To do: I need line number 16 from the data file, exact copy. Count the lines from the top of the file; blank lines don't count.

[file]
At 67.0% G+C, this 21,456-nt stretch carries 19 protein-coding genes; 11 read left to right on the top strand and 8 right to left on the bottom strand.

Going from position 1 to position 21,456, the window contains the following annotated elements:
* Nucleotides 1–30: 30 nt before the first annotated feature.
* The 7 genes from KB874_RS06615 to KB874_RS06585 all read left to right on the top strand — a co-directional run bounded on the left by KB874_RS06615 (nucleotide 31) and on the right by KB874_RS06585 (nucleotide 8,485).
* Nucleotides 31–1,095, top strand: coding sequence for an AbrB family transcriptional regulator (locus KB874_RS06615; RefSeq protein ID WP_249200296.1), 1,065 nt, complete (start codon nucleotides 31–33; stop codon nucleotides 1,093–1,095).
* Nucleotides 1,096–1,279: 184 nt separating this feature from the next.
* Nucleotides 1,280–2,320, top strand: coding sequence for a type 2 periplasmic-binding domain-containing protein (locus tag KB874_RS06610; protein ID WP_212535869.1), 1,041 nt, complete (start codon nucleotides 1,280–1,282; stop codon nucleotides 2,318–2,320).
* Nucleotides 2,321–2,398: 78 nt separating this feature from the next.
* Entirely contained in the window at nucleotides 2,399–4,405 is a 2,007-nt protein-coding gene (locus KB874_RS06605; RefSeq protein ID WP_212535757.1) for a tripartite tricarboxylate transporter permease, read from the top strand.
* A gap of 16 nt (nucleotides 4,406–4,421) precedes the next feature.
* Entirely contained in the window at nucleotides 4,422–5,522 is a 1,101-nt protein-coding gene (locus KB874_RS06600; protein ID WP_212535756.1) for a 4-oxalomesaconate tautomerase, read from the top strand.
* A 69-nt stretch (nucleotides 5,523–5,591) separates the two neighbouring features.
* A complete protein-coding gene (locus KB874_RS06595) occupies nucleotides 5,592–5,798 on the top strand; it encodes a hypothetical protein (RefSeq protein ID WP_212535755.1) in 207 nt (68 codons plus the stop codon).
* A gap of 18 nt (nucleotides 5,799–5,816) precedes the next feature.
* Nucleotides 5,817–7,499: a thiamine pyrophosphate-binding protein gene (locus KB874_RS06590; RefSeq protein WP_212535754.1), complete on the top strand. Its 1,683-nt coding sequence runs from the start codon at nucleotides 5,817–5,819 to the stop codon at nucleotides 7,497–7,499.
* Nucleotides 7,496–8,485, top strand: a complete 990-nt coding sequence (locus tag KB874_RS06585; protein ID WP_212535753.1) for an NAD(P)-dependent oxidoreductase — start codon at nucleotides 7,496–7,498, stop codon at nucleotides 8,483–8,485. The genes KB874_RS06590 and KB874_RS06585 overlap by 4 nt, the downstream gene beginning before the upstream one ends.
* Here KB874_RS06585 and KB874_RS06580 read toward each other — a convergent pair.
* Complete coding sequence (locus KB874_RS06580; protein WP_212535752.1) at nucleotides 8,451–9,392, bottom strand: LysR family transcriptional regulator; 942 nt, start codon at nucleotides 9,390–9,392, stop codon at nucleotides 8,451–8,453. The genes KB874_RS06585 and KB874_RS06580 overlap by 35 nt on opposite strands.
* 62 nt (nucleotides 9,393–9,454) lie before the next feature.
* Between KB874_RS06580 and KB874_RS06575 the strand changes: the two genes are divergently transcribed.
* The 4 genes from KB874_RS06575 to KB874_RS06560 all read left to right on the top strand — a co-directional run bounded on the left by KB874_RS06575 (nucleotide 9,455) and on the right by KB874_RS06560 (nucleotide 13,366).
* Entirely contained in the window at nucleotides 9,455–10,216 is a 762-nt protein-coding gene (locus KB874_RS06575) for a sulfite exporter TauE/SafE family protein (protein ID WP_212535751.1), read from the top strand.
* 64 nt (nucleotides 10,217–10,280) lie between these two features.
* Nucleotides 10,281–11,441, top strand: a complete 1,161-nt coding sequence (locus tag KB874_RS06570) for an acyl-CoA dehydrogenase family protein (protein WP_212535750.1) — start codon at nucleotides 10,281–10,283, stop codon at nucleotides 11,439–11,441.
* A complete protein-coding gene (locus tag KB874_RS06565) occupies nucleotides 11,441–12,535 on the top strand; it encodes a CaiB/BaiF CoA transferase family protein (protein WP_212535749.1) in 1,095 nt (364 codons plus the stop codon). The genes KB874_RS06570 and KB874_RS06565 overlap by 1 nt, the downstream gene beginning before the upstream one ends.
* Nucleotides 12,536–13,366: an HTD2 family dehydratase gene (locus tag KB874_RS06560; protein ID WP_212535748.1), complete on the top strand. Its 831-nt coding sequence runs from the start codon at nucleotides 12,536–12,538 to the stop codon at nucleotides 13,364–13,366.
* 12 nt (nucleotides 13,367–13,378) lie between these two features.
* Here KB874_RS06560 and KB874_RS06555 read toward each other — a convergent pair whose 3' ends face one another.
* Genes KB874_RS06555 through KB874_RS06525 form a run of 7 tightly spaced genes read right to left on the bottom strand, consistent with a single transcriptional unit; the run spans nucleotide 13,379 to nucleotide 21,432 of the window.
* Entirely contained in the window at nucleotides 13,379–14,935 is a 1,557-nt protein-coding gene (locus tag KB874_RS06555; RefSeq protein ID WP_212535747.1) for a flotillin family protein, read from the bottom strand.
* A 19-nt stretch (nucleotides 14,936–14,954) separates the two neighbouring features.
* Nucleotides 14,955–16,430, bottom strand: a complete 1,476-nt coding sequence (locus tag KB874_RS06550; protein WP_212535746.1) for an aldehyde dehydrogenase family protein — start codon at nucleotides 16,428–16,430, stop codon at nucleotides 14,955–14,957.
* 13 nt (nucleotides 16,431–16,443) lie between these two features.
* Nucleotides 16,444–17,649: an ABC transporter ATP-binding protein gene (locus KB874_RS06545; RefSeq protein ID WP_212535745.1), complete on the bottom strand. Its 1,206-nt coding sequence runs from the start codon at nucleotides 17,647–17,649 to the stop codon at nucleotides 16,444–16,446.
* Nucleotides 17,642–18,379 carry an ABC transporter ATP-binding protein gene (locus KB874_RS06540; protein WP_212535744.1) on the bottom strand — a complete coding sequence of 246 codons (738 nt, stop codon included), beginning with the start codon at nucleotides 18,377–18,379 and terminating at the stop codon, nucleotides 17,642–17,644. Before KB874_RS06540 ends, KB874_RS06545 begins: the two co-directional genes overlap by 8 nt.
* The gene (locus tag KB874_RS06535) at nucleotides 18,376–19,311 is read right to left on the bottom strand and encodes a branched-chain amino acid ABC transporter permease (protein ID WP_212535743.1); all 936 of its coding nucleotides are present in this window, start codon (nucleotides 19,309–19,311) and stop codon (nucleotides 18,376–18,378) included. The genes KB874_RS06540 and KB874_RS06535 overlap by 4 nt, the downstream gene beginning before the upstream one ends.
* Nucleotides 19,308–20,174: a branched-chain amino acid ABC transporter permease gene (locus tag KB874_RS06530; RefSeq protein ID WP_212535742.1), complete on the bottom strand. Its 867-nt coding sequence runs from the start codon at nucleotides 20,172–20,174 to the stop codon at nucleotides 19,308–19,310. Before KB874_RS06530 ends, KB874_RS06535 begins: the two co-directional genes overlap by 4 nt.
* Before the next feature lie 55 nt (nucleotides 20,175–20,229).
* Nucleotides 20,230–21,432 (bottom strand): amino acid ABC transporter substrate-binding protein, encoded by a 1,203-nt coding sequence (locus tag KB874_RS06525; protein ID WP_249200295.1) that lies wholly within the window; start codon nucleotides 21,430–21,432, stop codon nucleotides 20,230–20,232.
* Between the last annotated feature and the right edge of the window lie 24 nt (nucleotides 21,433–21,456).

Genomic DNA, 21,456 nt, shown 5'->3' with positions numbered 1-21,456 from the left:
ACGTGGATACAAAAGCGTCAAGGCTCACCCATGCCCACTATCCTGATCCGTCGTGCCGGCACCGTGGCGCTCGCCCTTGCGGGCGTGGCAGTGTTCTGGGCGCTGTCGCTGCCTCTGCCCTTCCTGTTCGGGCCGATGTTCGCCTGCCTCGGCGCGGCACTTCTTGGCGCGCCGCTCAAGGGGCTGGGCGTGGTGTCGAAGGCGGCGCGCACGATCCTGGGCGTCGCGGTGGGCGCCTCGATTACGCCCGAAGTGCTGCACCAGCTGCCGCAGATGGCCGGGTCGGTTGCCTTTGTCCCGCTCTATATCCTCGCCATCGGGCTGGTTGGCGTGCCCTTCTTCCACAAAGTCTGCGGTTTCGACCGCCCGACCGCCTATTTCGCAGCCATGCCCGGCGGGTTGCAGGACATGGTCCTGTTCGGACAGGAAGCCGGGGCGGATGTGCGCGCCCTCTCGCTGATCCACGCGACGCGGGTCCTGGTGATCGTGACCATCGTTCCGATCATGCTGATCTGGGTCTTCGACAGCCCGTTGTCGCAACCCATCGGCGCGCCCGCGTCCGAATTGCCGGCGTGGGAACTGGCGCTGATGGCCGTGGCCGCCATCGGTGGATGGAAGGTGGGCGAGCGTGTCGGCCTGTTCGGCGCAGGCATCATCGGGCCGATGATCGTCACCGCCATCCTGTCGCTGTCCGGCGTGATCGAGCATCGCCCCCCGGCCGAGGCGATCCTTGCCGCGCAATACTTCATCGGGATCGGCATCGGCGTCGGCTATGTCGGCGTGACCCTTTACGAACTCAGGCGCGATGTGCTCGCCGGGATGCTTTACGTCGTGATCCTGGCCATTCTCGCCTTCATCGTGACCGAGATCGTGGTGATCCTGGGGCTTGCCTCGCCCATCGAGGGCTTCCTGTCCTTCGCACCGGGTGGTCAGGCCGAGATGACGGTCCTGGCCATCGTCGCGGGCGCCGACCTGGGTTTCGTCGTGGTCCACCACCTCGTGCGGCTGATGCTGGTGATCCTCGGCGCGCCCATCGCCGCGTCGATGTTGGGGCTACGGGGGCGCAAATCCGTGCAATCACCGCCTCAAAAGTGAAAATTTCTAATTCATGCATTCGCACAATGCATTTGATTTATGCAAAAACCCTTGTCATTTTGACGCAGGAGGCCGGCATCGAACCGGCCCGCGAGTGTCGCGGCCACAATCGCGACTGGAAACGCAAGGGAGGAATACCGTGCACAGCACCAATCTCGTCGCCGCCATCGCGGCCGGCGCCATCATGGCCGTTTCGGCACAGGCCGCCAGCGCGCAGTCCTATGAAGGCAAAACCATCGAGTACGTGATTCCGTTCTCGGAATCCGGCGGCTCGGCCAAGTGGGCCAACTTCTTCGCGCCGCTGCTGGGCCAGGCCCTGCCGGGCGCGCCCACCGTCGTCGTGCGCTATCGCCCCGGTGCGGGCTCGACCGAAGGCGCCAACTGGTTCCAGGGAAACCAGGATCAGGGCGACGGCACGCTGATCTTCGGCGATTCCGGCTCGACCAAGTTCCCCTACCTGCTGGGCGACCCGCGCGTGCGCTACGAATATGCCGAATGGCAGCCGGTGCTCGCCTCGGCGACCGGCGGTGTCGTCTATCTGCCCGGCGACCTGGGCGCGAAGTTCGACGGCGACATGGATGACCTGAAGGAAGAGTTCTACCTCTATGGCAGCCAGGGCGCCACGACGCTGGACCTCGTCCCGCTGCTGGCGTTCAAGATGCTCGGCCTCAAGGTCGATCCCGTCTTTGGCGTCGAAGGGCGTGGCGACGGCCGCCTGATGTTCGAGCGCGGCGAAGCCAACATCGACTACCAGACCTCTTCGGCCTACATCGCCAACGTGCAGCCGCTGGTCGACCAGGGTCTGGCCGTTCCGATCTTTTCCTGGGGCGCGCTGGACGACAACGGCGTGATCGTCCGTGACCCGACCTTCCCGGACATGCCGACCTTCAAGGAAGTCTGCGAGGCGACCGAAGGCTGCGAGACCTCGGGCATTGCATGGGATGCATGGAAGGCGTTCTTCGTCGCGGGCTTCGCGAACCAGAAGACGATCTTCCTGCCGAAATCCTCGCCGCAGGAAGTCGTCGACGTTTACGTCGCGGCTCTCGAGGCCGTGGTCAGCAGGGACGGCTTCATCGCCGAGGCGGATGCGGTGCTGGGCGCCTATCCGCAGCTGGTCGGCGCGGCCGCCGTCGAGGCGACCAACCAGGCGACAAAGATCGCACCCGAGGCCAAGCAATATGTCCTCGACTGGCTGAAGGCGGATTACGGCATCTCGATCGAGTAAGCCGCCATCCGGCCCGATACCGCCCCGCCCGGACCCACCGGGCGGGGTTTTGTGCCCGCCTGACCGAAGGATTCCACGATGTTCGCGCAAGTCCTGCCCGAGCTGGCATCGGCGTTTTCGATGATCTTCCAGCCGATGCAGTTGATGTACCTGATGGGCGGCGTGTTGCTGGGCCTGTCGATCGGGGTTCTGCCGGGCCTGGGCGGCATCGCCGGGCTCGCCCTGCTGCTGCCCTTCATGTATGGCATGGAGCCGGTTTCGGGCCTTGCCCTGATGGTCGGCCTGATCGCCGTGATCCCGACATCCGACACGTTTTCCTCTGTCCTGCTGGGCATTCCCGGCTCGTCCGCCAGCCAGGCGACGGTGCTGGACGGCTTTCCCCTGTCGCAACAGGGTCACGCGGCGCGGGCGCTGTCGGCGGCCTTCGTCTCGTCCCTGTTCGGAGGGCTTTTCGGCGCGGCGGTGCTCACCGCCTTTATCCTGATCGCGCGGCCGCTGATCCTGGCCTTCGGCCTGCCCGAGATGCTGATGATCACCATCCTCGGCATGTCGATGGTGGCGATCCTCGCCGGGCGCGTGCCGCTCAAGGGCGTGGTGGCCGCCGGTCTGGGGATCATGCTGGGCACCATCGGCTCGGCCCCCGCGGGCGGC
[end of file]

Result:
* Nucleotides 7,496–8,485, top strand: a complete 990-nt coding sequence (locus tag KB874_RS06585; protein ID WP_212535753.1) for an NAD(P)-dependent oxidoreductase — start codon at nucleotides 7,496–7,498, stop codon at nucleotides 8,483–8,485. The genes KB874_RS06590 and KB874_RS06585 overlap by 4 nt, the downstream gene beginning before the upstream one ends.